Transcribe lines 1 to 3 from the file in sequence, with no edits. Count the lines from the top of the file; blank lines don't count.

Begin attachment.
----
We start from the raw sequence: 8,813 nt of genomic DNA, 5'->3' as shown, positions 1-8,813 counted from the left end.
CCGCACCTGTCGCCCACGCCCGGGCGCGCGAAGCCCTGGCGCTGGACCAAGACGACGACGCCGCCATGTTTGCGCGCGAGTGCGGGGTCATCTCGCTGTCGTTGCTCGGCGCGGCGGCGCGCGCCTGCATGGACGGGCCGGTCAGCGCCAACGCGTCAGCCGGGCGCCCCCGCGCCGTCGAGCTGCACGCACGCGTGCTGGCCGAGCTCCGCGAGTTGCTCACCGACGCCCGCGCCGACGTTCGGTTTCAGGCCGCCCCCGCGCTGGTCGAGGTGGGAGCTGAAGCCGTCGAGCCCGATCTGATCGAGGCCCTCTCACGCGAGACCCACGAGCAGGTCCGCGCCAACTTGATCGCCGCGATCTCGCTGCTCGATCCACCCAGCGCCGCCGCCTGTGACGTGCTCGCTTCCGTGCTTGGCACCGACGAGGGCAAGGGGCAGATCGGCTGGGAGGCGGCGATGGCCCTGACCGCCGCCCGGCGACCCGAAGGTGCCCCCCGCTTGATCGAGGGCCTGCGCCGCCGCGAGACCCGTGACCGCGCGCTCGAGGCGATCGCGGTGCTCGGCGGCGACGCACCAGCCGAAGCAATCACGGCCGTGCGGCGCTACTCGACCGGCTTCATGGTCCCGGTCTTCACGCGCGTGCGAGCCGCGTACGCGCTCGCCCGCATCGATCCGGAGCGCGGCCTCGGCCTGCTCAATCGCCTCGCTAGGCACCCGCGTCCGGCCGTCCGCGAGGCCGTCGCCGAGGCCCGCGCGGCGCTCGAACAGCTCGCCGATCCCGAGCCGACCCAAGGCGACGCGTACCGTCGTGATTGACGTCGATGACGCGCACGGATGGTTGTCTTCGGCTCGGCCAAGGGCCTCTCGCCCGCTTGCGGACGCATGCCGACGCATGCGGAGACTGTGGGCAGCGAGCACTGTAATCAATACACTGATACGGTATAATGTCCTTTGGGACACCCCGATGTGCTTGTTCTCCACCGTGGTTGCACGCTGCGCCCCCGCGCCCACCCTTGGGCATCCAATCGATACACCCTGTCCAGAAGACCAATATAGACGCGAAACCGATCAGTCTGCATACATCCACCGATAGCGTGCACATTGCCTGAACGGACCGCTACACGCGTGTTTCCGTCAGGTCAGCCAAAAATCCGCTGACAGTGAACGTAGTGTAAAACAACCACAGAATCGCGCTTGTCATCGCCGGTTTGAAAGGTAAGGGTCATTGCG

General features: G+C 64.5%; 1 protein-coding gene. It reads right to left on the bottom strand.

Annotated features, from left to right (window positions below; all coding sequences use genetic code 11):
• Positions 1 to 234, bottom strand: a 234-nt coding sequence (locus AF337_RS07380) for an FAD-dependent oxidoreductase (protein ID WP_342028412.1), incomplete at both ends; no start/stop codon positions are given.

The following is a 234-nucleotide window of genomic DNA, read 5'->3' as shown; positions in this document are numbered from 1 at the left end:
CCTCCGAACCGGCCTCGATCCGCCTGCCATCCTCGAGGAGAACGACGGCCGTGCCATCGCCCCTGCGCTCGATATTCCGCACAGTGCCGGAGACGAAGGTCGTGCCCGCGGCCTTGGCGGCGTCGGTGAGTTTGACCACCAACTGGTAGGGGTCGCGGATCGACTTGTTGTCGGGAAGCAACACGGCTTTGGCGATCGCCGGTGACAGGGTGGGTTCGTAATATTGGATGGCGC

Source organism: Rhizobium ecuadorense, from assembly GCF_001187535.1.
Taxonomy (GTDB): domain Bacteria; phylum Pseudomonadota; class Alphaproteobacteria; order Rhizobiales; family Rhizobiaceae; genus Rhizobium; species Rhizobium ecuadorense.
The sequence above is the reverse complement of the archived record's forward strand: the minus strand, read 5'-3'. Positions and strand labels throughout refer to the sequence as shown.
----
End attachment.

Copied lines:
We start from the raw sequence: 8,813 nt of genomic DNA, 5'->3' as shown, positions 1-8,813 counted from the left end.
CCGCACCTGTCGCCCACGCCCGGGCGCGCGAAGCCCTGGCGCTGGACCAAGACGACGACGCCGCCATGTTTGCGCGCGAGTGCGGGGTCATCTCGCTGTCGTTGCTCGGCGCGGCGGCGCGCGCCTGCATGGACGGGCCGGTCAGCGCCAACGCGTCAGCCGGGCGCCCCCGCGCCGTCGAGCTGCACGCACGCGTGCTGGCCGAGCTCCGCGAGTTGCTCACCGACGCCCGCGCCGACGTTCGGTTTCAGGCCGCCCCCGCGCTGGTCGAGGTGGGAGCTGAAGCCGTCGAGCCCGATCTGATCGAGGCCCTCTCACGCGAGACCCACGAGCAGGTCCGCGCCAACTTGATCGCCGCGATCTCGCTGCTCGATCCACCCAGCGCCGCCGCCTGTGACGTGCTCGCTTCCGTGCTTGGCACCGACGAGGGCAAGGGGCAGATCGGCTGGGAGGCGGCGATGGCCCTGACCGCCGCCCGGCGACCCGAAGGTGCCCCCCGCTTGATCGAGGGCCTGCGCCGCCGCGAGACCCGTGACCGCGCGCTCGAGGCGATCGCGGTGCTCGGCGGCGACGCACCAGCCGAAGCAATCACGGCCGTGCGGCGCTACTCGACCGGCTTCATGGTCCCGGTCTTCACGCGCGTGCGAGCCGCGTACGCGCTCGCCCGCATCGATCCGGAGCGCGGCCTCGGCCTGCTCAATCGCCTCGCTAGGCACCCGCGTCCGGCCGTCCGCGAGGCCGTCGCCGAGGCCCGCGCGGCGCTCGAACAGCTCGCCGATCCCGAGCCGACCCAAGGCGACGCGTACCGTCGTGATTGACGTCGATGACGCGCACGGATGGTTGTCTTCGGCTCGGCCAAGGGCCTCTCGCCCGCTTGCGGACGCATGCCGACGCATGCGGAGACTGTGGGCAGCGAGCACTGTAATCAATACACTGATACGGTATAATGTCCTTTGGGACACCCCGATGTGCTTGTTCTCCACCGTGGTTGCACGCTGCGCCCCCGCGCCCACCCTTGGGCATCCAATCGATACACCCTGTCCAGAAGACCAATATAGACGCGAAACCGATCAGTCTGCATACATCCACCGATAGCGTGCACATTGCCTGAACGGACCGCTACACGCGTGTTTCCGTCAGGTCAGCCAAAAATCCGCTGACAGTGAACGTAGTGTAAAACAACCACAGAATCGCGCTTGTCATCGCCGGTTTGAAAGGTAAGGGTCATTGCG

General features: G+C 64.5%; 1 protein-coding gene. It reads right to left on the bottom strand.